Mahendra Singh Tikait’s political career took off long after productivity growth in Green Revolution had begun to taper off. The career of this rich farmers’ leader—who died on Sunday—was emblematic of what went wrong with policymaking on agriculture in India.
Urban India always associated Tikait with negative images: the chaos on the roads of Delhi whenever he and his followers descended on the Capital to press some demand and the mess these sons of the soil left behind. But he was much more than that.
After the late Charan Singh, he was the moving force behind the formidable farm lobby in north India. Seen from that vantage, one could say he became a leader in his own right only after Singh left the stage. But seen from the prism of the political economy of agricultural policymaking, he began long after the initial package of incentives for farmers in Punjab, Haryana and western Uttar Pradesh had mutated into an addictive mix of subsidies. Today, it is impossible to wean off farmers from them without explosive political consequences.
One can divide the period from the late 1960s—when the Green Revolution began—to 1995, which can be marked as a typical post-Green Revolution year, into roughly two phases. The first phase lasted until 1980 or thereabout and the second from 1980 to 1995. In the first period, a package of high yielding seeds, artificial irrigation and readily available credit were used to boost farm output.
Tikait’s successes and ability to mobilize farmers occurred in the second period. This is not surprising. For this was the time when farmers in north India were most vociferous about cheap fertilizers, fuel, and free electricity and, of course, skyhigh minimum support prices for crops such as rice and wheat. The original Green Revolution package was expected to provide enough surpluses to farmers that at a later date they could plough a part of these returns back into farming.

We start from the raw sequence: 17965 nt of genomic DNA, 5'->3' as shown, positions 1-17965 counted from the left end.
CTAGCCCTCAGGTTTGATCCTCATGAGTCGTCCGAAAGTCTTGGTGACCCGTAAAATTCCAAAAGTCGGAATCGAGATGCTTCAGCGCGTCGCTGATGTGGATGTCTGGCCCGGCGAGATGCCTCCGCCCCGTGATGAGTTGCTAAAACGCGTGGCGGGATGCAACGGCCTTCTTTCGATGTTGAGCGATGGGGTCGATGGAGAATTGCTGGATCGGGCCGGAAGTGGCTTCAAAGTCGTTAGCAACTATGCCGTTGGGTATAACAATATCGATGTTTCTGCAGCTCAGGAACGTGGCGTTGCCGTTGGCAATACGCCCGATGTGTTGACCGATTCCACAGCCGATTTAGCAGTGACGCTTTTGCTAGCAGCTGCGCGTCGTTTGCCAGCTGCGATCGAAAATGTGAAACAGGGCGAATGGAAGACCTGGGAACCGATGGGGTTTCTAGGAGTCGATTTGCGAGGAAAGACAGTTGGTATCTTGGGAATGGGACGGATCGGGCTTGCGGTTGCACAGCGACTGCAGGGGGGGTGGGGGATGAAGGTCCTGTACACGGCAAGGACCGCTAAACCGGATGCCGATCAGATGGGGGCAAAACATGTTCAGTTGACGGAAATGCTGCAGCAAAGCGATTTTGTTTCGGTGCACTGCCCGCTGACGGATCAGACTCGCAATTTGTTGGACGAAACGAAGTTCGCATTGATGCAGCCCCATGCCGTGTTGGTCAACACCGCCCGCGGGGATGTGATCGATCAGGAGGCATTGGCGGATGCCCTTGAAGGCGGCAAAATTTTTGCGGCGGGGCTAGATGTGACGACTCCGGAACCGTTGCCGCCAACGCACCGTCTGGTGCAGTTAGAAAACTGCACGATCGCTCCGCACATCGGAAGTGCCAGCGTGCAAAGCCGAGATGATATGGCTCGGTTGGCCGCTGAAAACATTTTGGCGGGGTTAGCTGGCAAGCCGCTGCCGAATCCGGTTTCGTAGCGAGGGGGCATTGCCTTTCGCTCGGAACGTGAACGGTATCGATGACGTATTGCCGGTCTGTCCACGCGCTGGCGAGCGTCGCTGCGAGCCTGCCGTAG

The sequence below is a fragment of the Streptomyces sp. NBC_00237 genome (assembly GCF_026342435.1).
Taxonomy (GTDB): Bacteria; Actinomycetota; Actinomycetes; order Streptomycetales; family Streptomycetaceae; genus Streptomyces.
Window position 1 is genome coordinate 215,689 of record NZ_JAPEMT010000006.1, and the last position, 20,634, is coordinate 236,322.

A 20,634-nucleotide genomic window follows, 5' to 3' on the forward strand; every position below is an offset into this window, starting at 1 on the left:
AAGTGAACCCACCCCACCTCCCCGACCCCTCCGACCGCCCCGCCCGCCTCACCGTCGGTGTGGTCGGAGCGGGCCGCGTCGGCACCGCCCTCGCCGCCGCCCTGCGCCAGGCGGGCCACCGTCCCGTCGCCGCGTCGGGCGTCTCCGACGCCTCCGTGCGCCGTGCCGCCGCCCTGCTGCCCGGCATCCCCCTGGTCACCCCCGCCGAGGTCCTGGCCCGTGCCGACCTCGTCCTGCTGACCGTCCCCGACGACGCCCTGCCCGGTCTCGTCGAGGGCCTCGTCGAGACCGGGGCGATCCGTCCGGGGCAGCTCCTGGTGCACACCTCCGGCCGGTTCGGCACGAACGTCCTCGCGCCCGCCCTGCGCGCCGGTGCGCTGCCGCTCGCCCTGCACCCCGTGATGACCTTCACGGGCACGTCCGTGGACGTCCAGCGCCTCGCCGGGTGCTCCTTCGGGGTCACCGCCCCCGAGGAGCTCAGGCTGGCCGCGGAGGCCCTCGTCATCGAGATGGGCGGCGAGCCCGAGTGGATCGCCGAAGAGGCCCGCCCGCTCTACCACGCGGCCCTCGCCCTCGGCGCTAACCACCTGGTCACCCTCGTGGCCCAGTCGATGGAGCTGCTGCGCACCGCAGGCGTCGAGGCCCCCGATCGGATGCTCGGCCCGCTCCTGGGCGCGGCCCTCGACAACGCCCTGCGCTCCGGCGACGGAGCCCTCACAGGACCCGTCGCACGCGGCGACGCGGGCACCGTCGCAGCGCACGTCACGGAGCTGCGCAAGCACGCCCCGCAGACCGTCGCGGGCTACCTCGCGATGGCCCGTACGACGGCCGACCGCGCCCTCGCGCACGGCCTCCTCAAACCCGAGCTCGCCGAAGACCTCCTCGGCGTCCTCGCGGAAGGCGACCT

Instead, by 1985 these farmers had organized themselves into a formidable lobby that demanded cheaper inputs and higher returns for their produce. By that time north Indian states were producing large amounts of foodgrains whose cost—in terms of subsidies required—could not be justified. Tikait, among others, ensured that these expensive and wasteful policies continued unabated. Given their geographic concentration and relatively small number (compared with the number of farmers across the country), their “success” was astounding. The cost to the country is, however, another matter. That is the legacy of Mahendra Singh Tikait.
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